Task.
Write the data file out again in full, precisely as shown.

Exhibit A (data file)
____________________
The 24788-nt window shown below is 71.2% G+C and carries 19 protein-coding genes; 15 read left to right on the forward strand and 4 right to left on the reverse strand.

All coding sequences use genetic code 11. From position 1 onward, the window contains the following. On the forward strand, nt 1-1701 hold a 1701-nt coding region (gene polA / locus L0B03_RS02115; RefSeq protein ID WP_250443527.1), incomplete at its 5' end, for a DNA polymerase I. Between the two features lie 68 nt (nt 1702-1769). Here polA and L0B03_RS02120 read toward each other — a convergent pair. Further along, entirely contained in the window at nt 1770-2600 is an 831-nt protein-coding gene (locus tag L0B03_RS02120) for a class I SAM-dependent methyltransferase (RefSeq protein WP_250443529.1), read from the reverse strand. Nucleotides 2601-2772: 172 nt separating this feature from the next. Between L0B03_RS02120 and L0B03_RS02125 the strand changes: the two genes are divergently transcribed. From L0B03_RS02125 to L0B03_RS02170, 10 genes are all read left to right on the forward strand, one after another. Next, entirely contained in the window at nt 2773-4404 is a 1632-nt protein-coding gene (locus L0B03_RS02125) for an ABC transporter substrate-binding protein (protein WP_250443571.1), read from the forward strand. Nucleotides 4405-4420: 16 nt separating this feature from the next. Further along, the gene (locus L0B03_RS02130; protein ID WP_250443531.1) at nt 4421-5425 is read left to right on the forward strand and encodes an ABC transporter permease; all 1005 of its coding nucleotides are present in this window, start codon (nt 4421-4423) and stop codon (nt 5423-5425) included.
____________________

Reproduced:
The 24788-nt window shown below is 71.2% G+C and carries 19 protein-coding genes; 15 read left to right on the forward strand and 4 right to left on the reverse strand.

All coding sequences use genetic code 11. From position 1 onward, the window contains the following. On the forward strand, nt 1-1701 hold a 1701-nt coding region (gene polA / locus L0B03_RS02115; RefSeq protein ID WP_250443527.1), incomplete at its 5' end, for a DNA polymerase I. Between the two features lie 68 nt (nt 1702-1769). Here polA and L0B03_RS02120 read toward each other — a convergent pair. Further along, entirely contained in the window at nt 1770-2600 is an 831-nt protein-coding gene (locus tag L0B03_RS02120) for a class I SAM-dependent methyltransferase (RefSeq protein WP_250443529.1), read from the reverse strand. Nucleotides 2601-2772: 172 nt separating this feature from the next. Between L0B03_RS02120 and L0B03_RS02125 the strand changes: the two genes are divergently transcribed. From L0B03_RS02125 to L0B03_RS02170, 10 genes are all read left to right on the forward strand, one after another. Next, entirely contained in the window at nt 2773-4404 is a 1632-nt protein-coding gene (locus L0B03_RS02125) for an ABC transporter substrate-binding protein (protein WP_250443571.1), read from the forward strand. Nucleotides 4405-4420: 16 nt separating this feature from the next. Further along, the gene (locus L0B03_RS02130; protein ID WP_250443531.1) at nt 4421-5425 is read left to right on the forward strand and encodes an ABC transporter permease; all 1005 of its coding nucleotides are present in this window, start codon (nt 4421-4423) and stop codon (nt 5423-5425) included.